Thoughts on Innovation

This came up recently on Facebook when a friend was commenting on people using other people’s ideas. Though this is not a new topic in the community by any means, having gone through my own evolutionary process around it, I decided to share these thoughts.

First, just because someone originated an idea doesn’t mean someone else can’t use it. For example, look at the Android — way successful — and yet a copy of the iPhone to some degree. There are those who contend that the copy is actually better than the original because it improves on what was done in the iPhone and makes it slicker.

Second, if you do a move/pattern/trick/sequence/combo and then I do the move after I’ve seen you do it, is that copying? Or is that me putting my own spin on the move and personalizing it for myself?

Anyone can flow; only you can flow like you.

It is, IMO, not enlightened for us to shrink back when others re-engineer what we have done, take it for themselves and re-purpose it. It may feel bad to our ego because we feel/felt special as the “innovator” of that thing, but it doesn’t help us to contract; it doesn’t help the art form to not share; and it does not allow true flow to emerge in the community.

I say this as an instructor, artist and entrepreneur who has had people “steal” my methodology/ideas/moves/choreography/etc. Know what? No one can ever deliver my ideas in my way — even my trained instructors. I trust (and I really hope everyone else can and will) that in the end, being open, free and flowing will propagate the best results. Of course, I didn’t always believe this and, even though I believe it, it’s not always easy to be as generous as these words. ;)

In the end I remember that as an innovator, I can always innovate something else. Someone who has to “steal” something from an innovator may never be able to innovate anything.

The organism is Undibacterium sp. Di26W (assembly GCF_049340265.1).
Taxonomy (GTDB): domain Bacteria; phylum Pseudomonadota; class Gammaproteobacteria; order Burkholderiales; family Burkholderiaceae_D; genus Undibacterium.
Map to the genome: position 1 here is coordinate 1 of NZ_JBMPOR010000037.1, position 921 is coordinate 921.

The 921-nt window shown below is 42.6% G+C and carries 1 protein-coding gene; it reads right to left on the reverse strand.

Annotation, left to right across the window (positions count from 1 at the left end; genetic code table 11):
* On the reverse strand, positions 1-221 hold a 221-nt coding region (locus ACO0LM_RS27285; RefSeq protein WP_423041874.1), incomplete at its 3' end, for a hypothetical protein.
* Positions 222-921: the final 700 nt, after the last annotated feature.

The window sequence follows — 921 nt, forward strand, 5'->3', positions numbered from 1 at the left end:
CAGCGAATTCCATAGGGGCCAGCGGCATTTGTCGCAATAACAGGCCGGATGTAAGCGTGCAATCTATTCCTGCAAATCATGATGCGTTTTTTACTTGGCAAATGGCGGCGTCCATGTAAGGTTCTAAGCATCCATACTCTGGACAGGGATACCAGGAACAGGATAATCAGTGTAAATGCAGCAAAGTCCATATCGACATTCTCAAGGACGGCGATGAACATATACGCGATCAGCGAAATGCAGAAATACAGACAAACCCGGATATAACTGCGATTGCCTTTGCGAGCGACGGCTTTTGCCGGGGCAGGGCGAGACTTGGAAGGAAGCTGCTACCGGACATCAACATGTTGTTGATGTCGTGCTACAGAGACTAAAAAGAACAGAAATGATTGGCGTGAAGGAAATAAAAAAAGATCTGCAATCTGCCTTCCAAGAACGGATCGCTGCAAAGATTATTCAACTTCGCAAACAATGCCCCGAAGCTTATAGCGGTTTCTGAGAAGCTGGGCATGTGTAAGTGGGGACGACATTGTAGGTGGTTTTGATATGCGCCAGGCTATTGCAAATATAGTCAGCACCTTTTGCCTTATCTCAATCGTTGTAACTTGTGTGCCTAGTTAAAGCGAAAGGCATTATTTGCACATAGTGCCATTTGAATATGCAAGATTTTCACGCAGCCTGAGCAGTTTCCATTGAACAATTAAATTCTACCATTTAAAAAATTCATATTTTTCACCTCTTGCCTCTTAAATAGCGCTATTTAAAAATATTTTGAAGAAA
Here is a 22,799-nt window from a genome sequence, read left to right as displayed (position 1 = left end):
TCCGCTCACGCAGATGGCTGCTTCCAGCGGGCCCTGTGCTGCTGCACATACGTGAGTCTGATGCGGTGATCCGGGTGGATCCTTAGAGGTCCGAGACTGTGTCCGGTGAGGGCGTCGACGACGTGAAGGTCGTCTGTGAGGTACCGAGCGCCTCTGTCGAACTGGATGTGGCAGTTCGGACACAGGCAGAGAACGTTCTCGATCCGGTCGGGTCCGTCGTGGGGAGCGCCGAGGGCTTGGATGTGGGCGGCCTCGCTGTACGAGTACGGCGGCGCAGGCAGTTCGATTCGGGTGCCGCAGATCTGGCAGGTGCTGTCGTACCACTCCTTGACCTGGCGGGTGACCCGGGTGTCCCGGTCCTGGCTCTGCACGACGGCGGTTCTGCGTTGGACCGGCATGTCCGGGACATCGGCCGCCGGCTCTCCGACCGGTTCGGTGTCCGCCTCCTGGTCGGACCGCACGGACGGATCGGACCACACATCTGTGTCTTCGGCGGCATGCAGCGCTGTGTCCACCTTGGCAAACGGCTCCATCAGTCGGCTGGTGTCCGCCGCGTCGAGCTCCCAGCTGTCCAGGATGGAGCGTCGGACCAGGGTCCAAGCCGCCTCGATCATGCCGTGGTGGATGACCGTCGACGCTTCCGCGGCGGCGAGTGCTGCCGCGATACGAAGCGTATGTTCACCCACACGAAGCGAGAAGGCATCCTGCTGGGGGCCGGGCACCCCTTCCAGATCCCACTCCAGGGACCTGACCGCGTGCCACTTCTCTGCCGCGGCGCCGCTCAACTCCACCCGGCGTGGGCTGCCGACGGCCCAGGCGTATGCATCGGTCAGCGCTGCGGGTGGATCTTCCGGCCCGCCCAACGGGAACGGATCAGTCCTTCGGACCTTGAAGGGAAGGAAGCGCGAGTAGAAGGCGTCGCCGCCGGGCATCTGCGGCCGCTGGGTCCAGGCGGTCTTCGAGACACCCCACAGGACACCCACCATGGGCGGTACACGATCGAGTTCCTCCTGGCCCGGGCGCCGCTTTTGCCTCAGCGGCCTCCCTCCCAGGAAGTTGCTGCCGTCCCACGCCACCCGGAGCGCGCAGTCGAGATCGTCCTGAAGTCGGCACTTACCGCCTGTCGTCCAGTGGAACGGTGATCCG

Personally, I think it’s worse for a true innovator to collapse and give up when others build on their ideas than for someone to use them without crediting their influences. The reality is we are all always influencing each other regardless of what we believe. Being in each other’s sphere of influence and seeing each other move and grow as individual artists impacts us, even when we aren’t consciously seeking to learn anything.

Consider that cars would never have evolved if each inventor didn’t take what was there before him/her and make it better by “stealing” it, modifying it and making it their own “new and improved” version of the vehicle.

I have found again and again — seriously, this is a consistent phenomenon — the more I share what I learn, the more I get back because in teaching it to others (who may go out and claim it to be their own) I learn more, get questions that have me consider variations on the theme and even sometimes get students who ask questions that straight up inspire me to come up with a new innovation.

In the end, I have to ask myself, “Is it more important to hide this idea that will make me feel so good to share out of fear someone else will use it more effectively than I do and/or pass it off as their own or do I value more the growth of the art form and my role as a Priestess sharing the flow?”

My answer?

Share the knowledge and the love.
Let go of worrying about who will “steal” my ideas without crediting me.
Keep innovating.
Stay in my light.
And trust, as has been proven accurate again and again, that my brightness will prevail…